Last week multi-platform health and wellness publisher Rodale, Inc. announced that it was exploring a variety of ‘potential strategic alternatives’ for its future. This could include the sale of the company, or of individual segments of the business, as part of its long-term strategy. Rodale, a privately-held company, has engaged Allen & Company LLC as a financial advisor to guide the process. There is no set schedule for the strategic review, and the company said it will not disclose developments during the process.
Dana Neuts is Subscription Insider's Senior Staff Writer, covering our daily subscription news as well as member features, case studies, and reports.
Dana is also a writer, editor, marketing professional, speaker and the publisher of iLoveKent.net. Her work has appeared in AARP Bulletin, The Seattle Times, Seattle Business, 425 Business, 425 Magazine, South Sound Magazine, Northwest Travel and more. She is the immediate past president of the Society of Professional Journalists. Her specialties include business writing, community news, senior issues, travel and, of course, subscriptions!
Last Tuesday, under pressure from five of Uber’s major investors, company co-founder Travis Kalanick agreed to step down as CEO, reports The New York Times. The demand for Kalanick’s resignation was included in a letter titled “Moving Uber Forward” that was delivered to Kalanick in Chicago, said The Times. After consulting with a board member and investors, Kalanick agreed to leave his CEO position. He will, however, remain on the board of directors. Kalanick co-founded the innovative ridesharing service in 2009.
In this week’s subscription news, Hasbro launches a subscription box service for board games, AT&T tries to tempt cord cutters by offering a Roku box with DirectTV Now subscriptions, and Apple Music quietly adds a $99 annual subscription option. Also this week, Slack raises $500 million and attracts big buyers including Amazon, Microsoft, Google and Salesforce, and Tidal uses Jay Z’s new album as an exclusive to attract streaming music subscribers.
In December, a federal judge ordered video filtering service VidAngel to shut down its operations due to alleged copyright violations. Based in Utah, VidAngel’s mission is to help faith-based audiences bypass offensive video content including nudity and profanity. While VidAngel appeals that ruling, the Utah-based company has launched a new subscription service to help viewers screen content on streaming services including Netflix, Amazon and HBO through Amazon Channels, reports Variety. Additional services to be added will be Hulu, Apple TV, Vudu, Google Play and Showtime.
In this week’s edition of Five on Friday, MarketingProfs shares three strategic marketing and sales mistakes you should avoid in the second half of 2017, Search Engine Watch offers some ways to build a B2B audience for Facebook marketing, and Nintendo does an about face on its new Switch subscription. Also, this week we share how YouTube is addressing the adpocalypse, and social media expert Jay Baer shares some sage advice on how often to post on social media. The answer is much simpler than you’d expect.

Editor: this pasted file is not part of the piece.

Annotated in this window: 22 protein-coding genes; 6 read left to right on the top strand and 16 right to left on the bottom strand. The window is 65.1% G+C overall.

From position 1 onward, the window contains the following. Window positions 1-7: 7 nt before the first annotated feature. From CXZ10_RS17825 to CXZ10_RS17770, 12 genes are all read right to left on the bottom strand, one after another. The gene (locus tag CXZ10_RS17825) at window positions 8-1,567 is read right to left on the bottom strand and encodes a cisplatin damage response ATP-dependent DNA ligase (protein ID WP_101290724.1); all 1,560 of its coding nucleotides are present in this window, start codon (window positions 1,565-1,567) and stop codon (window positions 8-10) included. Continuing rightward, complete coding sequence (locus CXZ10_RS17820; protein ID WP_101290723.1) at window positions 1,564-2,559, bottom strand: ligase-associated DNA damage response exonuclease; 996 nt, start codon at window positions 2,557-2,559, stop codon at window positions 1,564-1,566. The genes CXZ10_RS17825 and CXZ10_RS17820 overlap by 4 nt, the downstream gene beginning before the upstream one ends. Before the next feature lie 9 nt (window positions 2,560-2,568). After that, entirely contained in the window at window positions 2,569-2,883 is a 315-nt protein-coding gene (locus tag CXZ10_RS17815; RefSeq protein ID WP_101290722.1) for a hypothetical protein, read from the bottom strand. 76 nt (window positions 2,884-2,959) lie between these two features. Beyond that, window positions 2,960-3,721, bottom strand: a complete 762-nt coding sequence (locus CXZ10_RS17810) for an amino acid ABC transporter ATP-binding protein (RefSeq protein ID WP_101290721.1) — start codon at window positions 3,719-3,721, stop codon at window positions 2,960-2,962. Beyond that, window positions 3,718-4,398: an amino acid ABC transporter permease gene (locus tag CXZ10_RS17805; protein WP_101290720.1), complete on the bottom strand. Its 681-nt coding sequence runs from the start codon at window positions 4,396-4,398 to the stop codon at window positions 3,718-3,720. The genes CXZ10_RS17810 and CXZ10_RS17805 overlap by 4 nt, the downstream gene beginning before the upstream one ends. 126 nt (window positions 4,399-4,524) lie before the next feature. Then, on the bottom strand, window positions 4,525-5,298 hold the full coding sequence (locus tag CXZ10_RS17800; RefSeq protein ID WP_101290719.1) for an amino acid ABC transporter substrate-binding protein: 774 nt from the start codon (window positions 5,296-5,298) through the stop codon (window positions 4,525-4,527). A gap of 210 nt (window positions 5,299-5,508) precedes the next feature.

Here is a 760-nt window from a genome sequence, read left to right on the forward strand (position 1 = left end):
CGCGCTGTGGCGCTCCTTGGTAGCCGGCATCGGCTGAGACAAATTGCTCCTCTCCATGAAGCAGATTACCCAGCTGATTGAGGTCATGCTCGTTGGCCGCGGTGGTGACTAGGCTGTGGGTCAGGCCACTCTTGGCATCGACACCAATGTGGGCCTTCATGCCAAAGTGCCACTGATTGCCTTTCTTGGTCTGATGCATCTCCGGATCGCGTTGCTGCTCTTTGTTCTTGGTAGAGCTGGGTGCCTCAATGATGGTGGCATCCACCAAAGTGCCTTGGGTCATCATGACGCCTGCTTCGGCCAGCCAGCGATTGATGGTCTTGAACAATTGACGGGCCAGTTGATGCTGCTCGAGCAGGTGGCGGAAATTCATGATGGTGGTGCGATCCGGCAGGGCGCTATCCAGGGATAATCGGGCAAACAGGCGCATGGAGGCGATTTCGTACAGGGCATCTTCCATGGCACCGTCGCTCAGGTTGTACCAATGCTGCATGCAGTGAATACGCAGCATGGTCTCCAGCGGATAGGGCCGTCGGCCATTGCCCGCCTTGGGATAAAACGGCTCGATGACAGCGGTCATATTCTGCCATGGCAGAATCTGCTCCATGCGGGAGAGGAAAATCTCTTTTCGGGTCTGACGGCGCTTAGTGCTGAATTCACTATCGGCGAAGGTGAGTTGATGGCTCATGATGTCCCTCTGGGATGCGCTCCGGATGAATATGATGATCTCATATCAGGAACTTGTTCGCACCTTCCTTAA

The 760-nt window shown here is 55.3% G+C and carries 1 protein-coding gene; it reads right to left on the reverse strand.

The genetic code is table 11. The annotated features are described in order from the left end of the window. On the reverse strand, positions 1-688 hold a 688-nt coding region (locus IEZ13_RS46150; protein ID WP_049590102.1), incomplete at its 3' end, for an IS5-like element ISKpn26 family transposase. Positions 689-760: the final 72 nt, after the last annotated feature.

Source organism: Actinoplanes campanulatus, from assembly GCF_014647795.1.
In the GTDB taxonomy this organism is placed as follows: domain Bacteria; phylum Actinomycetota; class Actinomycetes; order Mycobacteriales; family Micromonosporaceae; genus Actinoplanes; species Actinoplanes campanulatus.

Yesterday Etsy, Inc. (NASDAQ: ETSY), an online marketplace for creative entrepreneurs, announced that it is making some big changes, including a sharpened focus on key growth initiatives and realigning its internal resources to maximize value to stakeholders. Under the direction of new CEO Josh Silverman, the company plans to prioritize specific areas including search and discovery, improving the customer experience, driving frequency, maximizing their marketing spending, and providing world-class marketing tools to Etsy sellers.
In a memo to staff last week, Time Inc. (NASDAQ: TIME) announced it would cut 300 jobs through layoffs and buyouts, reports USA Today. The jobs to be eliminated represent about 4 percent of the company’s global workforce. More than half of the jobs to be cut are based in the U.S., and 40 percent will come from employees who accepted voluntary buyouts. Time Inc. owns more than 100 magazine brands including Time magazine, Sports Illustrated, Fortune, Life, Cooking Light, Food & Wine and Golf Magazine.
Last Friday Amazon (NASDAQ: AMZN) got one step closer to its retail dominance over competitor Walmart when it announced that it would acquire Whole Foods Market, Inc. (NASDAQ: WFM) for $42 per share, or approximately $13.7 billion, in an all-cash transaction. Headquartered in Austin, Texas, Whole Foods Market will continue to operate under the Whole Foods brand, and John Mackey will stay on as CEO. This deal has the potential to dramatically increase Amazon’s footprint in the retail grocery industry.
Last Thursday Bloomberg announced the official relaunch of the 88-year-old Bloomberg Businessweek which includes a host of changes, redesigns, new digital products and, most notably, the shift to a two-tiered membership model. Bloomberg said the relaunch was developed to better meet the needs of its global business and finance audience by reaching out to them through multiple daily, weekly and quarterly touch points and its award-winning journalism from 2,700 journalists and analysts across 120 countries.
In this week’s subscription news, we learn that Facebook may want to help publishers to find subscribers, Atlassian launches a new subscription bundle that includes all of its developer tools, and Apple and Amazon may be ready to play nice, or are they? Also this week, Sony PlayStation 4 Sales are hot, the Netflix/ABC hacker promises more leaks in Hollywood, and Scalable Software doubles its recurring revenue and increases adoption by 80 percent. Here’s what else we’re reading this week.